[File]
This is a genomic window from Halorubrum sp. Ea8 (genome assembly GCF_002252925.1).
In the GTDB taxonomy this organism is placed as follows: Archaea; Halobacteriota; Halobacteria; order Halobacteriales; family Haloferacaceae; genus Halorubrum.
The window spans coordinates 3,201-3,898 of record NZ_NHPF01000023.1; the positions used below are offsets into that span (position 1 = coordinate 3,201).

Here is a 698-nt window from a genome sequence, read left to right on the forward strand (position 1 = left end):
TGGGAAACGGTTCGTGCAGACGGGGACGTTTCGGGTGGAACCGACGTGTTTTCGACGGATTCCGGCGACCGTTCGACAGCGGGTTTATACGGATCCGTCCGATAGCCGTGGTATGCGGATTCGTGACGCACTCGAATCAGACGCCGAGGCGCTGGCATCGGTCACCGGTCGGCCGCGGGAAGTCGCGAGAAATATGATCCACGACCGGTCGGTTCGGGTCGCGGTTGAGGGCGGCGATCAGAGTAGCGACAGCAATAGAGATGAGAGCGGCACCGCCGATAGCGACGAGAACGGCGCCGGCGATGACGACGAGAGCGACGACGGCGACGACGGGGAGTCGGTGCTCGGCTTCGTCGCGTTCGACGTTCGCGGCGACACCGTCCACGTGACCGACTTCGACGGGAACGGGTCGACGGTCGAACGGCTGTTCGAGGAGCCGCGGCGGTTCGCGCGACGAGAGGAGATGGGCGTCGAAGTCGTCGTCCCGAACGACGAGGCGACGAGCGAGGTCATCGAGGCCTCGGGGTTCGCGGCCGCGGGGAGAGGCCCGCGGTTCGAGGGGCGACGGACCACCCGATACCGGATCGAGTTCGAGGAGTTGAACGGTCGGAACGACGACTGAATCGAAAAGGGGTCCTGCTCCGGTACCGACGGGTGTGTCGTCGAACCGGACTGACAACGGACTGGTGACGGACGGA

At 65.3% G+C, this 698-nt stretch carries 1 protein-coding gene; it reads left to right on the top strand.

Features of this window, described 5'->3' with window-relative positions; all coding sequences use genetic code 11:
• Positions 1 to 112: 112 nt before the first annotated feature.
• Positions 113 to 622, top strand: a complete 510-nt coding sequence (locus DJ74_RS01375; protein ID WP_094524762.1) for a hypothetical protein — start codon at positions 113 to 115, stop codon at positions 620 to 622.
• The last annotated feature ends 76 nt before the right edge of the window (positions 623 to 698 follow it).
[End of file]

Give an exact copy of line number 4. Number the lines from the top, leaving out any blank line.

Here is a 698-nt window from a genome sequence, read left to right on the forward strand (position 1 = left end):